So I do think that Harry is a talent of the first order, and look forward to seeing what else he’ll grow into. 

Speaking of which, grow the hair back, son. I miss it!

PPS. I wouldn’t mind a 1D victory lap tour, either. No need to get back together for any length of time, but that all ended way too quickly.

Thanks for asking! And thanks again to the Harry/1D fans who’ve been so kind to me! 

soundsof71: The Who’s Roger Daltrey at Desert …

soundsof71:

The Who’s Roger Daltrey at Desert Trip, Weekend 2, October 16, 2016. @silveraspens was there, too – who else?

(I was sitting about a quarter mile away when I took these, but I was at 2000mm on my Nikon P900.)

One thing that struck me is that even though Roger was singing while a blazing hot desert wind was blowing sand down his throat (I had to wear a bandana, and I was just in the audience!), he sounded AMAZING. He didn’t like how he was singing earlier in the decade, so he took voice lessons, started working out again, and is sounding fantastic. 

There’s other old guys on the road who are putting on spectacular shows – don’t miss McCartney and Jagger if you get the chance to see them this year – but there’s only one guy in HIS 70s still bellowing like he did in THE 70s, and that’s our boy Daltrey.

iris-wallpaper: soundsof71: glamrock-lizardma…

iris-wallpaper:

soundsof71:

glamrock-lizardman:

soundsof71:

David Bowie during “The Jean Genie” for The 1980 Floor Show, 1973 (his US TV debut), by Mick Rock. The costume originally had a third hand (guess where) that NBC network officials insisted be removed.

That information about the third hand is so important to me

Then you need to see this recent fan re-edit of the original performance by YouTuber Mister Sussex. It’s one of the filthiest things you’ve ever seen. I was 13 when this aired, and it fried my brain for life. LOL It was after midnight (the show was The Midnight Special, which aired from 11:30PM Friday to 1AM Saturday in my time zone), and I was the only one awake in the house. Having snuck out of bed to watch, I was now practically wetting myself with some combination of panic, lust, and sheer joy. LOL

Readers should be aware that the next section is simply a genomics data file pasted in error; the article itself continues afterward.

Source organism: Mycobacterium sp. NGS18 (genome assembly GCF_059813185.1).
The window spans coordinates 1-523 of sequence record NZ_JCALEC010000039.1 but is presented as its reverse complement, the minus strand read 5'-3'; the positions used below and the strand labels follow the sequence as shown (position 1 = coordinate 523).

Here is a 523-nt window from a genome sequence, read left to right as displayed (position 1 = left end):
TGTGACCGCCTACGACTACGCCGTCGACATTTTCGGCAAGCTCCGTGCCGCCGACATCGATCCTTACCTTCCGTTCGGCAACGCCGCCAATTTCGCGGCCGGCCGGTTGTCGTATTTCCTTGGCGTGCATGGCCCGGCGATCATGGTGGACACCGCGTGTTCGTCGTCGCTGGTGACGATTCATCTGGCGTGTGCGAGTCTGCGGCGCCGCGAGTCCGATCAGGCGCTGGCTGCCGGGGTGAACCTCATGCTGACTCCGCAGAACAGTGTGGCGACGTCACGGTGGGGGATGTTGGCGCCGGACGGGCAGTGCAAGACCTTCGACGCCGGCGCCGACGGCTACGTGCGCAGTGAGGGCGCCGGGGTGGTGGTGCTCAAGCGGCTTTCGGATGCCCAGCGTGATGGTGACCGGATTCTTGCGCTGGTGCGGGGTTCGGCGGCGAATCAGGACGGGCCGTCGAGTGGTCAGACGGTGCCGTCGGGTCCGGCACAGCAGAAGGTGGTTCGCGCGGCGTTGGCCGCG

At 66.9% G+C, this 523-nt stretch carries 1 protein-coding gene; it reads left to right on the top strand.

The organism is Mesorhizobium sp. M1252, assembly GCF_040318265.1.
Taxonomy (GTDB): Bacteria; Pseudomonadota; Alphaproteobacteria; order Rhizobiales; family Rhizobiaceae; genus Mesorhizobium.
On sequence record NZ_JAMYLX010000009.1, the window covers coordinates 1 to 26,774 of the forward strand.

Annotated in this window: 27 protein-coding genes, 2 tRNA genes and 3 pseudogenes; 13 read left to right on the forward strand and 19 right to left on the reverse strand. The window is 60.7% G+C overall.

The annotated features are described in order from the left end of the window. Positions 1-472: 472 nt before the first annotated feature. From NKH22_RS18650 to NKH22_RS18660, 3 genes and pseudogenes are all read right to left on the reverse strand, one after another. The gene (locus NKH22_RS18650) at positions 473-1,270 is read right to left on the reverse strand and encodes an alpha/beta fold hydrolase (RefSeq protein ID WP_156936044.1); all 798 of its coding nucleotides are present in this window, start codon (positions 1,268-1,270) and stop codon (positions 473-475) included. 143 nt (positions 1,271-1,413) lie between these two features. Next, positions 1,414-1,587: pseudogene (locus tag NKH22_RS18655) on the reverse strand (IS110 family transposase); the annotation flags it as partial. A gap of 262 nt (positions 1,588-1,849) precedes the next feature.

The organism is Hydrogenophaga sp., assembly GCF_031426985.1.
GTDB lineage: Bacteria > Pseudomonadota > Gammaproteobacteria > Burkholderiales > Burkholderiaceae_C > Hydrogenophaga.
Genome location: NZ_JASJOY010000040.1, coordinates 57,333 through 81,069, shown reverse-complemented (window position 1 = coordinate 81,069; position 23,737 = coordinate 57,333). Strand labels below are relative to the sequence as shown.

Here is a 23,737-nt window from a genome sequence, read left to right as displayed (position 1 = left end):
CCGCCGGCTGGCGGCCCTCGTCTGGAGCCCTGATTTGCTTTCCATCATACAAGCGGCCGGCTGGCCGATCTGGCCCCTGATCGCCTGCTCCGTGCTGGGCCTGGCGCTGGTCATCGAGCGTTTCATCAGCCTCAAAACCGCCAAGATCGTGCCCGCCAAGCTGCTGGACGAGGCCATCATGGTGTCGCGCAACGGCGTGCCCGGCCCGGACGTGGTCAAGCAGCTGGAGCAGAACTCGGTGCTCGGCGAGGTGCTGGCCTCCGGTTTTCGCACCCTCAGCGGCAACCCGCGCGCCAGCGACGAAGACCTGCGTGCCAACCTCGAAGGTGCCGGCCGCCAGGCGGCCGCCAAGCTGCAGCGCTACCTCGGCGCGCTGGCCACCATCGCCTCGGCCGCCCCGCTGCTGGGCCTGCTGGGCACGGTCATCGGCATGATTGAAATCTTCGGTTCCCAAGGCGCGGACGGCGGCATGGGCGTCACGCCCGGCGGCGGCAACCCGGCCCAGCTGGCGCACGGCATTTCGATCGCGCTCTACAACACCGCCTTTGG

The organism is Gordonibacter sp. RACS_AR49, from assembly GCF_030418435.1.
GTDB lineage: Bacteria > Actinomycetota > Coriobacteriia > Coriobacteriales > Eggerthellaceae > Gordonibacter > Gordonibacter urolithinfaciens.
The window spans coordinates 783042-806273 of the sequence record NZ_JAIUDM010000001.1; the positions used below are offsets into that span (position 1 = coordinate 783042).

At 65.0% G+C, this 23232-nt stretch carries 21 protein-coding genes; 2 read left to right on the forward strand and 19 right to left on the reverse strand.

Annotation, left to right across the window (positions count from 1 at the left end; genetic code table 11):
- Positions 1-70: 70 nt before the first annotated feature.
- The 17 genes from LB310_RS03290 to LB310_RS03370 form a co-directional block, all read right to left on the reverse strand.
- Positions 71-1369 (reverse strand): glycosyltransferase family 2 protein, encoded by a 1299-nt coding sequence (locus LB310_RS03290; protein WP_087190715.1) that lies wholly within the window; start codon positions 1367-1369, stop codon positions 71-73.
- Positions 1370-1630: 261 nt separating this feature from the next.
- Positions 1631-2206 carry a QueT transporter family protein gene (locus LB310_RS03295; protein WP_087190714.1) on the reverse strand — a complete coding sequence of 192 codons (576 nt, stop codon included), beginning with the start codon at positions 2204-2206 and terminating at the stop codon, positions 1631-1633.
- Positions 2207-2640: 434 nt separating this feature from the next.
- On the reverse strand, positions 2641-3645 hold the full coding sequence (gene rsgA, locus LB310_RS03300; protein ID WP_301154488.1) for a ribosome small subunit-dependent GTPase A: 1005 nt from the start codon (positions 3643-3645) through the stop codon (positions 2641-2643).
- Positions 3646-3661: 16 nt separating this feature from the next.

An absolutely lascivious vocal (plus, check that leer into the audience right after “Loves to be loved…”, around 2:20), regularly spreading his legs so we can see his…uhm, leotard LOL, one of Mick Ronson’s most ripping solos (and unlike the UK “Starman” video from 1972, it’s Mick doing the reaching for David this time) – and David aggressively rubbing his penis on the microphone before thrusting it in Mick’s face while they sing practically cheek to cheek! Plus a TRIO of saxophones backing them up!

Again, this was Bowie’s US TV debut. Nobody knew from Ziggy (which was a flop when it was first released), but Aladdin Sane was a hit and Pin Ups was newly in the shops, so we had SOME idea of how crazy this broadcast was gonna get….but it turns out that no, no, we had not the least fucking idea how crazy this was going to get.

I could write a whole book about this broadcast, and I hope somebody does someday. I could certainly write a whole book about how it impacted me. I mean, all the pictures of it we post on tumblr are one thing. But crank this the fuck up, imagine that it’s the first time you’re seeing anything of Bowie besides a couple of album covers, and be amazed.

@soundsof71 – it was the first time my parents let me stay up past the time they went to bed. My older brother had been able to stay up to watch the Midnight Special, and he was now driving and allowed to stay out as late as he wanted. I changed into pj’s and settled down in nest of blankets and crocheted granny-square afghans to spend me first Grown Up night.

A vision in blue spandex stepped into the stage. His hair was orange and stood straight up on top. Lipstick! Was that lipstick – on man? One arm was bare – the skin shone as white and luminous as an opal. Flames climbed his torso, appliqued gold and red on blue. One bare leg was painted to look like flames.

And then he opened his mouth.

And sang

The sound was raw and urgent and ragged and longing and sweet and aching and raw and … utterly otherworldly. I felt an ache, a longing I’d never felt before. I wanted … but I didn’t even know what it was that I ached for. My breath caught in my throat as the vision of androgynous beauty sang, costume changes with each song. My chest hurt more and more as the hour wore on. My toes curled inside my rainbow-stripped socks. I eventually lay my head down on my crossed arms, dazed and exhausted and troubled.

And then it was over. The National Anthem played – I’d stayed up past midnight for the first time in my life…

the night I became a woman. Thanks to David Bowie.